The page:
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**1**answer

138 views

### Uniformizing a relation on ordered sets

Suppose $A$ and $B$ are (complete) ordered sets. Suppose $R\subseteq A\times B$, and
$f(a)=\inf\{b : (a,b)\in R\}$
$g(b)=\inf\{a : (a,b)\in R\}$
then what can we call $f$ and $g$? Perhaps there is ...

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250 views

### Partial inverse of a matrix - or does it have its own name?

In my calculations I need to use something which is "between" a matrix and its inverse. That is, I invert only some dimensions. I am interested if it has an established name.
That is, a matrix (here ...

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**1**answer

82 views

### Name for (function, set) pairs?

Right now I'm working on a topological graph theory problem. To prove a theorem I introduced some objects. Has anyone heard of something similar before? I would like to call them by the right name.
...

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91 views

### terminology: “complex” and “sequence” in homological algebra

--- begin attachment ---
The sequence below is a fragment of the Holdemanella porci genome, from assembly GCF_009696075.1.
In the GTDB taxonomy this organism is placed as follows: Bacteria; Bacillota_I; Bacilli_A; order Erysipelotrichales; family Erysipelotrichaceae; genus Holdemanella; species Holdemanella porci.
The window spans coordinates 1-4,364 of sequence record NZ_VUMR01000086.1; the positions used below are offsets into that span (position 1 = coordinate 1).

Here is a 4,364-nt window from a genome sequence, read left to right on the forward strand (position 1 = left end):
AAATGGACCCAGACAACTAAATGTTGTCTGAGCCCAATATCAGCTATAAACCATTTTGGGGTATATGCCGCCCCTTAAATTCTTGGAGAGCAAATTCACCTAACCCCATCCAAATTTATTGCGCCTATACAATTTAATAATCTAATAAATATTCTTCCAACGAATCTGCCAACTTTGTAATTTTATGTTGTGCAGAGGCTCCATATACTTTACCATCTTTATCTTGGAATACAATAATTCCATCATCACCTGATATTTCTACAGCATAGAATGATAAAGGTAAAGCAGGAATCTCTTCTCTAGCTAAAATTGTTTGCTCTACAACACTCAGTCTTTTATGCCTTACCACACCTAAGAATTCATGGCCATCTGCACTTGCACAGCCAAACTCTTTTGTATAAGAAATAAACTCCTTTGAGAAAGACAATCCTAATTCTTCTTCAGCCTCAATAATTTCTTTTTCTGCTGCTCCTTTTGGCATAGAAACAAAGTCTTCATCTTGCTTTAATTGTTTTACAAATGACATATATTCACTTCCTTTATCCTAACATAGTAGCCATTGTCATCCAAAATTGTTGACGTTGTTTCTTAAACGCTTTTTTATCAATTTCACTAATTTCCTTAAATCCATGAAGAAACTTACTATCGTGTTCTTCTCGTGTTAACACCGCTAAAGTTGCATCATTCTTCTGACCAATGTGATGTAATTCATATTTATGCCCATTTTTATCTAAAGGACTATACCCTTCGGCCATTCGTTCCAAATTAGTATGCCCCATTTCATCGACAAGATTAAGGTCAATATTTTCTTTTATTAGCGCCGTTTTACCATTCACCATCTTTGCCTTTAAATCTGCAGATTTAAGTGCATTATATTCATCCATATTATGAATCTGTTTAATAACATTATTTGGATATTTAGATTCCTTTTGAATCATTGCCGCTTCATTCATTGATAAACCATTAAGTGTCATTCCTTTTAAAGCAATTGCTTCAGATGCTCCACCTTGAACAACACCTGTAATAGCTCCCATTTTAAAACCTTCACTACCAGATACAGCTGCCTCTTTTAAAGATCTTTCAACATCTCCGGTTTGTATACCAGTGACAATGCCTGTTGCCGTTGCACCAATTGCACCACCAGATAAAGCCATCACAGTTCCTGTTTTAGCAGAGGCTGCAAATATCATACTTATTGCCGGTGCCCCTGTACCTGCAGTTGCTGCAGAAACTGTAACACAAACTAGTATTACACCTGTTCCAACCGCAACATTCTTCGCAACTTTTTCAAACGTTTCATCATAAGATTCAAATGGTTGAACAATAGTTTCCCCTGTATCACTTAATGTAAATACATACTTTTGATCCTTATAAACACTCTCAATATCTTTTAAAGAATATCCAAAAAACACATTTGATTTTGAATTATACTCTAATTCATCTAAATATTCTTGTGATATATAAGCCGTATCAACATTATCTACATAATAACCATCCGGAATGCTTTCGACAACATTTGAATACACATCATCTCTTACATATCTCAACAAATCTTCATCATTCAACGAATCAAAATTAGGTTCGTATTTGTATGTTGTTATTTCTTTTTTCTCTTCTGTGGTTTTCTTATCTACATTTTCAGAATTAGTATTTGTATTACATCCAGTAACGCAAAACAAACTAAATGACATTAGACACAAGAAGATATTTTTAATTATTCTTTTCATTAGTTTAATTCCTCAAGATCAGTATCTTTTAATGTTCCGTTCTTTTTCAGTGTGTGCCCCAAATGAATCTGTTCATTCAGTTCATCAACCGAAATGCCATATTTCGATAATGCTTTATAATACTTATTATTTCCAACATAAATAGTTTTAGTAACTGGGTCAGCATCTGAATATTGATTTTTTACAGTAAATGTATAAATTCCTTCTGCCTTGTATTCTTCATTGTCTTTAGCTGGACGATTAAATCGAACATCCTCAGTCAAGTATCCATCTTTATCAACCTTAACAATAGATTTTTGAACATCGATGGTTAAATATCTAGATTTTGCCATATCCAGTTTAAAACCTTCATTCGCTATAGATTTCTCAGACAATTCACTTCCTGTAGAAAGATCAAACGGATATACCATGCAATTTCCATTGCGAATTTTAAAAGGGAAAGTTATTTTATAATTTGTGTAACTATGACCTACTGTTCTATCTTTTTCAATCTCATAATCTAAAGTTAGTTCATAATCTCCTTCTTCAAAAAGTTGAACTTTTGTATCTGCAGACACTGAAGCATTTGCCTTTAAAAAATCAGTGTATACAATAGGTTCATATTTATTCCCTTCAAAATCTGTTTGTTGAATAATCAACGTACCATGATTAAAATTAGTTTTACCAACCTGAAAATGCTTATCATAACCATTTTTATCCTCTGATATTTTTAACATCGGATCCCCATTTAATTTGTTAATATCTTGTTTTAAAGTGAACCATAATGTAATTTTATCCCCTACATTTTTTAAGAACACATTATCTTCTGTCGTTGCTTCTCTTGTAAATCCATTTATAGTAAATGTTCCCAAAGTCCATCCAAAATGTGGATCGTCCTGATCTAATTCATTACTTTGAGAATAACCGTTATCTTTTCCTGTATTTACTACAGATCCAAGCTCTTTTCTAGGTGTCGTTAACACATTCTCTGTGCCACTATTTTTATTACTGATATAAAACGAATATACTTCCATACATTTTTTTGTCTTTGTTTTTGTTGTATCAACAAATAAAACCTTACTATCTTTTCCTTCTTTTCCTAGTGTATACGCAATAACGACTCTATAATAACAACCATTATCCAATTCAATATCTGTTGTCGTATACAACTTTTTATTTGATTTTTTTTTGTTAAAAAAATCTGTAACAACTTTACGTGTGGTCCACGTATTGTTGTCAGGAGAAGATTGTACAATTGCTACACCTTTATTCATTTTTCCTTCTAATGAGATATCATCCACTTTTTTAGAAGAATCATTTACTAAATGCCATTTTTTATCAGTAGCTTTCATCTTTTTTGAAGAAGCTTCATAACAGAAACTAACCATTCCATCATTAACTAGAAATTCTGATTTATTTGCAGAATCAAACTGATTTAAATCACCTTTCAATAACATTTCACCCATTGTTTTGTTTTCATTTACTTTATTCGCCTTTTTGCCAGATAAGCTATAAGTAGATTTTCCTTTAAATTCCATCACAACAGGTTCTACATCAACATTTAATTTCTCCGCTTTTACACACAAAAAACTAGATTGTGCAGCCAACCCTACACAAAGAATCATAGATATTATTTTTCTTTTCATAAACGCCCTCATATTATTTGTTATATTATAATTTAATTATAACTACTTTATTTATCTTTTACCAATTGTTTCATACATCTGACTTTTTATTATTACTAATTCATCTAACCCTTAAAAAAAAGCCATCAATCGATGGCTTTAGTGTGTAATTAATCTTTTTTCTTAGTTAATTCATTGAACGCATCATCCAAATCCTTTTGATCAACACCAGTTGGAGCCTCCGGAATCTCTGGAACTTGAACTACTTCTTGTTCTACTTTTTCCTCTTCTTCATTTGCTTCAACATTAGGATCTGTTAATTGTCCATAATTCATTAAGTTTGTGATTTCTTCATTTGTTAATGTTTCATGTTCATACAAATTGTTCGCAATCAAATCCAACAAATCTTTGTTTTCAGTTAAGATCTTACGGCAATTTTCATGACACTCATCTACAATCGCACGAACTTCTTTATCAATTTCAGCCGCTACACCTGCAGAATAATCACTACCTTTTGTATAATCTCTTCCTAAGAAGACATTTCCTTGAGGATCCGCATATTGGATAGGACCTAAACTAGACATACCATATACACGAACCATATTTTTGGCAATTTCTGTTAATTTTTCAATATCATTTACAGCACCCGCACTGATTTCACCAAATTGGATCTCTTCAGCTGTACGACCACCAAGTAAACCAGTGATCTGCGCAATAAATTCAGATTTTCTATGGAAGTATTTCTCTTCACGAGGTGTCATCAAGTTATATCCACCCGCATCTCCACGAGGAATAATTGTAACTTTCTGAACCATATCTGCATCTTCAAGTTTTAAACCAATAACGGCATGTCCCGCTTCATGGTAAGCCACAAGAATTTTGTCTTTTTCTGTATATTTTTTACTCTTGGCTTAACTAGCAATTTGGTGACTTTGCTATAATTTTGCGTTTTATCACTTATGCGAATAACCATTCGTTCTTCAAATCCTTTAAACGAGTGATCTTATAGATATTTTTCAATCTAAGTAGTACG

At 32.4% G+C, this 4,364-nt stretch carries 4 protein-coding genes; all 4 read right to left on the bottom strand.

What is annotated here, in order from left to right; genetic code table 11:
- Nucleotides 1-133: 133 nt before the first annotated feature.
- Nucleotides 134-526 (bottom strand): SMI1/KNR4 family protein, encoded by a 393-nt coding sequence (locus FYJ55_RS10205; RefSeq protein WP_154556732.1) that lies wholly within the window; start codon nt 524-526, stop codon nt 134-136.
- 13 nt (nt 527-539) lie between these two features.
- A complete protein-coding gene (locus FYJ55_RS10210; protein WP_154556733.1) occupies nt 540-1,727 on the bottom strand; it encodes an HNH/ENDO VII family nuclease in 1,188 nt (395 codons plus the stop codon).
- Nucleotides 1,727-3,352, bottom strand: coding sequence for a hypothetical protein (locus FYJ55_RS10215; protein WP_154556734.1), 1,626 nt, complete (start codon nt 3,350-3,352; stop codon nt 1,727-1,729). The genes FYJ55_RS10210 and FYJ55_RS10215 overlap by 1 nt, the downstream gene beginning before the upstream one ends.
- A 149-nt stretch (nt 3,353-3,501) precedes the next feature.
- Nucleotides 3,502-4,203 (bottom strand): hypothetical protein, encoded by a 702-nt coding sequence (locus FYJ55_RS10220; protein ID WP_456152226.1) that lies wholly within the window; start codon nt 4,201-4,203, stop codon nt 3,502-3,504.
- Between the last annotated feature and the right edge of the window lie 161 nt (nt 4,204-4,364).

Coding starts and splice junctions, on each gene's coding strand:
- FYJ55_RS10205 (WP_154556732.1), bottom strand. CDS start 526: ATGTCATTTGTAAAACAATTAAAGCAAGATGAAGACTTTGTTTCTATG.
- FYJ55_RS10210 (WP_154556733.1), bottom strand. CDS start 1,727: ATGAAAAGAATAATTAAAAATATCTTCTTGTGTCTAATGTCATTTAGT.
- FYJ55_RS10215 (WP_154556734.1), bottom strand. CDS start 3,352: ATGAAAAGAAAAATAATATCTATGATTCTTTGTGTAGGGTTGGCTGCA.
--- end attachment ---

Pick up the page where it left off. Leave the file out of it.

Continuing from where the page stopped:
It appears that the terms "complex" and "sequence" are used synonymously in homological algebra.
But there seem to be collocations (in the linguistic sense) that prefer one of those words. For ...

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**1**answer

166 views

### Name for series $\sum f_n x^n / (n! (n+k)!)$

Let $(f_n)_{n\ge0}$ be a real sequence. Then $\sum f_n {x^n \over n!}$ is called the exponential generating function of $(f_n)$.
Let $k\ge0$ be a nonnegative integer. If we add another factorial ...

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194 views

### What do you call a fixed point theorem for a mapping from a subset of a space to the whole space?

There are a number of fixed point theorems in which we have a map from some subset of a (metric, topological, ...) space to the whole space. (Usually, there is some condition regarding the behavior ...

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**1**answer

240 views

### Decomposition vs filtration vs stratification

Are there accepted/standard definitions of "decomposition", "filtration", and "stratification" of a topological space (or of a manifold, or of an algebraic variety) $X$?
I tend to understand ...

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276 views

### Does this property of a first-order structure imply categoricity?

Let $\mathfrak{A}$ be a first-order structure over a relational language and let $\kappa$ be an infinite cardinal. Lets say that $\mathfrak{A}$ has the $\kappa$-property if for every structure ...